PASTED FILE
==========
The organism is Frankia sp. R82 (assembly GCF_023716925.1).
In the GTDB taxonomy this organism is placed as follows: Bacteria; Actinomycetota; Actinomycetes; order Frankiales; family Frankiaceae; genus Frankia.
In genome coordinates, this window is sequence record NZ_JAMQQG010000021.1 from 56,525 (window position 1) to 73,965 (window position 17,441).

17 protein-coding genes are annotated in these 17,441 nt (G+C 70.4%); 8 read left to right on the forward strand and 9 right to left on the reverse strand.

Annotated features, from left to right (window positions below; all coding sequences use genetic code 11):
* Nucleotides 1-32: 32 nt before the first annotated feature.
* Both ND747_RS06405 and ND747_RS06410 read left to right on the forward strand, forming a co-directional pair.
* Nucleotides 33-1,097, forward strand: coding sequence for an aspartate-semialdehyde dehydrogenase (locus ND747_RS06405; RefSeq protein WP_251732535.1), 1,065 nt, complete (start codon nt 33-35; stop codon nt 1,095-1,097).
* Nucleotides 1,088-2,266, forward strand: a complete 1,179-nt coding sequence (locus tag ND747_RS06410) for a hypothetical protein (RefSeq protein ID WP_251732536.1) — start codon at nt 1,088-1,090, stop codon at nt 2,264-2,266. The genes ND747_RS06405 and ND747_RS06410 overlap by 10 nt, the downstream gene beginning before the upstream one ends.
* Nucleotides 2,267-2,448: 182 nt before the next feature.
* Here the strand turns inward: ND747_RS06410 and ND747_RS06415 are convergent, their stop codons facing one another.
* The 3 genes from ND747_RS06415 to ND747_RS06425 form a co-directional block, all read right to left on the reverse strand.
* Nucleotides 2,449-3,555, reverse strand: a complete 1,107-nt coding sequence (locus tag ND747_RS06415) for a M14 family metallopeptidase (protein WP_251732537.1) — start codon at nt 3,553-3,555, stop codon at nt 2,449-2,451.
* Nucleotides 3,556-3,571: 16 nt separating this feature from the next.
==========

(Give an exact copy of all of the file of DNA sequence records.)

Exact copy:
The organism is Frankia sp. R82 (assembly GCF_023716925.1).
In the GTDB taxonomy this organism is placed as follows: Bacteria; Actinomycetota; Actinomycetes; order Frankiales; family Frankiaceae; genus Frankia.
In genome coordinates, this window is sequence record NZ_JAMQQG010000021.1 from 56,525 (window position 1) to 73,965 (window position 17,441).

17 protein-coding genes are annotated in these 17,441 nt (G+C 70.4%); 8 read left to right on the forward strand and 9 right to left on the reverse strand.

Annotated features, from left to right (window positions below; all coding sequences use genetic code 11):
* Nucleotides 1-32: 32 nt before the first annotated feature.
* Both ND747_RS06405 and ND747_RS06410 read left to right on the forward strand, forming a co-directional pair.
* Nucleotides 33-1,097, forward strand: coding sequence for an aspartate-semialdehyde dehydrogenase (locus ND747_RS06405; RefSeq protein WP_251732535.1), 1,065 nt, complete (start codon nt 33-35; stop codon nt 1,095-1,097).
* Nucleotides 1,088-2,266, forward strand: a complete 1,179-nt coding sequence (locus tag ND747_RS06410) for a hypothetical protein (RefSeq protein ID WP_251732536.1) — start codon at nt 1,088-1,090, stop codon at nt 2,264-2,266. The genes ND747_RS06405 and ND747_RS06410 overlap by 10 nt, the downstream gene beginning before the upstream one ends.
* Nucleotides 2,267-2,448: 182 nt before the next feature.
* Here the strand turns inward: ND747_RS06410 and ND747_RS06415 are convergent, their stop codons facing one another.
* The 3 genes from ND747_RS06415 to ND747_RS06425 form a co-directional block, all read right to left on the reverse strand.
* Nucleotides 2,449-3,555, reverse strand: a complete 1,107-nt coding sequence (locus tag ND747_RS06415) for a M14 family metallopeptidase (protein WP_251732537.1) — start codon at nt 3,553-3,555, stop codon at nt 2,449-2,451.
* Nucleotides 3,556-3,571: 16 nt separating this feature from the next.